From Let Nothing You Dismay, which I recently discovered, I learned that before Christmas the specimen of the Glastonbury Thorn which grew on the site of the original Holy Thorn on Wearyall Hill on the edge of the town was hacked down just before Christmas. Legend has it that St Joseph of Aramathea's staff blossomed when he stood on Wearyall.You can read the post, which has a link to a newspaper article about the incident and the history of the tree here. The tree was a prominent landmark on the slopes of the hill, and the present specimen dated from 1952, although its wind bent profile suggested something more venerable.
The Holy Thorn on Wearyall Hill, with Glastonbury Tor in the background
Photo by jingjok on Flickr
Such vandalism is always to be deplored. In this case the tree can be replaced by another specimen of the thorn. There are examples in the churchyard of St John the Baptist's Church and there used to be one in the abbey grounds. I recall seeing small specimens on sale in Glastonbury.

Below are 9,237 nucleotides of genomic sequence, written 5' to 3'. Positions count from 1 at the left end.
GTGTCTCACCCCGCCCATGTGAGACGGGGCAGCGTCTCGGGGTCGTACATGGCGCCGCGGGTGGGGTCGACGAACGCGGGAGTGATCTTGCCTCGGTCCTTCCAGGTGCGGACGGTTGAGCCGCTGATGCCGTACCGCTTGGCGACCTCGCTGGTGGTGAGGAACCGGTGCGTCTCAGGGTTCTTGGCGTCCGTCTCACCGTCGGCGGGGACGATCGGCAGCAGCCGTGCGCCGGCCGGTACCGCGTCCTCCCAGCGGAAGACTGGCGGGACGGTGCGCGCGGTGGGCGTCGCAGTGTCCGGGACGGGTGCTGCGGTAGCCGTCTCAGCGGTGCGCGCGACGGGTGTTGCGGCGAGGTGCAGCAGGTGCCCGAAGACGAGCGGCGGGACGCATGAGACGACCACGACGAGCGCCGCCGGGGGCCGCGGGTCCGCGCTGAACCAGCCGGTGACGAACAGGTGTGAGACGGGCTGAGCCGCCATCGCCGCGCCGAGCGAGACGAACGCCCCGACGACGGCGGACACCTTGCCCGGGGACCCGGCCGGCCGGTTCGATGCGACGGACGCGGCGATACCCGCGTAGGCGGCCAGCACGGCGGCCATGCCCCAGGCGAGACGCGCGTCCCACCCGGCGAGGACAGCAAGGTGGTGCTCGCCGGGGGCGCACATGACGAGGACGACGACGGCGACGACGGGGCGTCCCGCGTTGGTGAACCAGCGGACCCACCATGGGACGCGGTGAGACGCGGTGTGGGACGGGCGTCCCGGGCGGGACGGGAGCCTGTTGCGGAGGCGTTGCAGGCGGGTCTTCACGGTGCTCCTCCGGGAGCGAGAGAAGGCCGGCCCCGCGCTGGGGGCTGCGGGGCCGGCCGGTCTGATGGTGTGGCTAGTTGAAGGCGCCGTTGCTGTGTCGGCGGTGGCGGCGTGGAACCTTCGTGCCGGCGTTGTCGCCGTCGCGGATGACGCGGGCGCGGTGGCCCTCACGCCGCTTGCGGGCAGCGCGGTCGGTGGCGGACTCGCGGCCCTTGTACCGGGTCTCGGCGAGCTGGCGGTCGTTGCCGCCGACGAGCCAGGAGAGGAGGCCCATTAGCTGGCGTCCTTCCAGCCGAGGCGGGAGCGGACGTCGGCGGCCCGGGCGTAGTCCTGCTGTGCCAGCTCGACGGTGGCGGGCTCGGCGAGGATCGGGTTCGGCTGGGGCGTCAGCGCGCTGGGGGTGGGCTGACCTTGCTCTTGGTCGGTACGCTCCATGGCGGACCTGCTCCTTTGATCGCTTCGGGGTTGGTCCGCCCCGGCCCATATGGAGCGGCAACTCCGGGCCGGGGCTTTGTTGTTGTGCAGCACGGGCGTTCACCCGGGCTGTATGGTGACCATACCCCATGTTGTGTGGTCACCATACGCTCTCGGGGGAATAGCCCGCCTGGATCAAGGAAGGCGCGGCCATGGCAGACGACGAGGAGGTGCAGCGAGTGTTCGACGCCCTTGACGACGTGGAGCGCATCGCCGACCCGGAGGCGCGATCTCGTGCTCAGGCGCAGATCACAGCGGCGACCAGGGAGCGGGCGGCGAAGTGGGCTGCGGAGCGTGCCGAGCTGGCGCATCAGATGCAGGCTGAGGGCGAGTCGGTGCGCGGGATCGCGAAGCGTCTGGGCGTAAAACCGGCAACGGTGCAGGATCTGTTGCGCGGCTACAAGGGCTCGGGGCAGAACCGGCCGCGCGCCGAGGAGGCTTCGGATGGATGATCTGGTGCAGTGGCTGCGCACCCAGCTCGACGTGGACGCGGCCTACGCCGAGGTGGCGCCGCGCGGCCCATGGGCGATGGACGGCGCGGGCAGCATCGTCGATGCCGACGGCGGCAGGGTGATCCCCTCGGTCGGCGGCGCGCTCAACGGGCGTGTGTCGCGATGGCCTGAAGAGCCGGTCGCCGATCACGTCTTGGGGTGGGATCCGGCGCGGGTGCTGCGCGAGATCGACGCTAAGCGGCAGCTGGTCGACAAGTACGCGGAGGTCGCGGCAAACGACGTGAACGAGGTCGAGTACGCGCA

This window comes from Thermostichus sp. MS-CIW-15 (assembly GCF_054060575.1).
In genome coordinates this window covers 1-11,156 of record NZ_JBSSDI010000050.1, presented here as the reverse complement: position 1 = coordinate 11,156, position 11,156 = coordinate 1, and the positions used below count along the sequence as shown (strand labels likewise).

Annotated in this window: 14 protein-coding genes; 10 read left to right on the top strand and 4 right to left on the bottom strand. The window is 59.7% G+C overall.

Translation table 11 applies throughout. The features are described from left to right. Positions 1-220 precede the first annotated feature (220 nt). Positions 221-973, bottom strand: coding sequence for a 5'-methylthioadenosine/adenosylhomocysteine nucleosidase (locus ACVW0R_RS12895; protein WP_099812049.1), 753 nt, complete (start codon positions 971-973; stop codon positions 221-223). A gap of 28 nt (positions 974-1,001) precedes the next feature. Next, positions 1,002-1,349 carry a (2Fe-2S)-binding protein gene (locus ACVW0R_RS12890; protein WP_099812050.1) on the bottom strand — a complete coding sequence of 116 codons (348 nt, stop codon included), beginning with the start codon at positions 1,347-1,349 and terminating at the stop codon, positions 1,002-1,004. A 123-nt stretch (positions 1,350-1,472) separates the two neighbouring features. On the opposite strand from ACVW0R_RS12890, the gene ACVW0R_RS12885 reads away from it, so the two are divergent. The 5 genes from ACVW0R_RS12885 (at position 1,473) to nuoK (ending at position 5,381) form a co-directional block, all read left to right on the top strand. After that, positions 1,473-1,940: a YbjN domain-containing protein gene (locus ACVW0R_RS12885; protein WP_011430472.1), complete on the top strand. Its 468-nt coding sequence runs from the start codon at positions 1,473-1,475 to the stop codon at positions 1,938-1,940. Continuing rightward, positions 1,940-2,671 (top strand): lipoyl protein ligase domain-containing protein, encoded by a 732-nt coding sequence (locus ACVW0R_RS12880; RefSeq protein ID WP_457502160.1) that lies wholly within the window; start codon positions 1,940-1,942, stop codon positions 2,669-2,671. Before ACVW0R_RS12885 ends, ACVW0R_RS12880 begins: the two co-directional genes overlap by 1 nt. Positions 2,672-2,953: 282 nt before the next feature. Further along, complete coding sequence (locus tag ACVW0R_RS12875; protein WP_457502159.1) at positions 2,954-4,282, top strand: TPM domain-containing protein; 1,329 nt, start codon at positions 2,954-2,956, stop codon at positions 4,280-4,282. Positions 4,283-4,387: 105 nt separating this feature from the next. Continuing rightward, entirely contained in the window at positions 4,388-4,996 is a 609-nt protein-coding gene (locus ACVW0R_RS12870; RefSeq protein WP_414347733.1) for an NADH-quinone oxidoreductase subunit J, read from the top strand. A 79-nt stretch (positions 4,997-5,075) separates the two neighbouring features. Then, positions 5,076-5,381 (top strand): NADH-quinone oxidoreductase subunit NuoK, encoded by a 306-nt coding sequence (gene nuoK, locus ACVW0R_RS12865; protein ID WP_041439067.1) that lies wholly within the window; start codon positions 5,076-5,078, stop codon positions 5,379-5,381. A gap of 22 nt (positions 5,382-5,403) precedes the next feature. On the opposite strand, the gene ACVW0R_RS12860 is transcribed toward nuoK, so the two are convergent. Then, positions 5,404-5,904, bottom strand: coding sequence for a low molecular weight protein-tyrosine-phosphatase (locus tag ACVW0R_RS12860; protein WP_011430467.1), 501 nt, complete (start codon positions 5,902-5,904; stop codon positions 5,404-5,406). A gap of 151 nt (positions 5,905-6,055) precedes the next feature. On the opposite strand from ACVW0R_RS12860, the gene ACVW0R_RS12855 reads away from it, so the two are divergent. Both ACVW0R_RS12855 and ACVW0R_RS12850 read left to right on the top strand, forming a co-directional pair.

I spent Christmas in Glastonbury in 1996 and did see the specimen of the Holy Thorn in St John's churchyard blooming at that time of year.
Whether the attack is anti-Christian is unclear. From the reports it was premediated, not drunken revellers going home. The thorn's location it is such that you would clearly go out of your way to be passing it with a woodman's saw. So it is a disturbing incident. Being a living tree it would surely not attract the ire of modern eco-friendly green pagans in Glastonbury. Is it a return to the actions of the puritan who chopped down the original in the Civil War? Perhaps - but we may never know.
I fear its replacement may be surrounded by security measures that will detract from the solitary, strange dignity of the tree I recall on visits to Glastonbury. However I would comment on the fact that from the pictures in the report the thorn was surrounded by votive offerings of strips of cloth and ribbons, something that was not there when I visited it in the late 1980s. That was the sort of thing one associated with the tree at the Chalice Well in the town. Now I think I know there are Christian precedents around holy wells for such votives, but in Glastonbury I associate them with fringe Christianity - invented "Celtic" spirituality. I think it suspect. The fact that this had spread to the Holy Thorn is interesting, or may indeed be worrying. Has that led some latter-day puritan to assault the tree itself as being the focus of idolatry?
We must hope that the replacement lives to a riper age, and that it continues to remind the visitor of the legends of Glastonbury's Christian origins.